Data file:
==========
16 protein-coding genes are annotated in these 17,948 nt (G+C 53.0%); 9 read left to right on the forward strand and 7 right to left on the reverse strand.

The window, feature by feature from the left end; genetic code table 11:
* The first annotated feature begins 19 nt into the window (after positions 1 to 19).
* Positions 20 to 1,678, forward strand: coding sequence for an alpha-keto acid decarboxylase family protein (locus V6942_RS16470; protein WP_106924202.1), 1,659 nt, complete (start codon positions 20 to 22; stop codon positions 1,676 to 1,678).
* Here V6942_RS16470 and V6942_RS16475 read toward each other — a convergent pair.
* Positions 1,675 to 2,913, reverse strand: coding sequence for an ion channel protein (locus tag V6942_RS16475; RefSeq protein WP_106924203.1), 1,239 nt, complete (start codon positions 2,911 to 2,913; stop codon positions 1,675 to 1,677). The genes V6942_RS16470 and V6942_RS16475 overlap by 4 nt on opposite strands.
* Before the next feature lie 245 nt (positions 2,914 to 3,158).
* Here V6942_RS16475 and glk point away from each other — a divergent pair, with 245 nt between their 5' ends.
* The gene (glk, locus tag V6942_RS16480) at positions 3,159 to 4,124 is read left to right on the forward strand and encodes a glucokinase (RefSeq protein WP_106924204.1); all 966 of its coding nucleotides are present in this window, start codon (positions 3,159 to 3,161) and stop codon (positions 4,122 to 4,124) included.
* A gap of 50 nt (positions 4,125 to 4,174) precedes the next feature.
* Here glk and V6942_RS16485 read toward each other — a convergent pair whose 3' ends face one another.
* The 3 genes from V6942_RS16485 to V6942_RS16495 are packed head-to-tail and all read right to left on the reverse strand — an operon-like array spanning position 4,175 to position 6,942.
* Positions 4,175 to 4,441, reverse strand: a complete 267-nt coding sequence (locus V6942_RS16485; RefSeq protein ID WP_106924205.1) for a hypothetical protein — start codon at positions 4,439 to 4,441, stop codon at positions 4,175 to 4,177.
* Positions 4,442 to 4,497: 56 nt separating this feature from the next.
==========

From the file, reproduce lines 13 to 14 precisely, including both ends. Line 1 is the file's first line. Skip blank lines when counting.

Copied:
* Positions 4,175 to 4,441, reverse strand: a complete 267-nt coding sequence (locus V6942_RS16485; RefSeq protein ID WP_106924205.1) for a hypothetical protein — start codon at positions 4,439 to 4,441, stop codon at positions 4,175 to 4,177.
* Positions 4,442 to 4,497: 56 nt separating this feature from the next.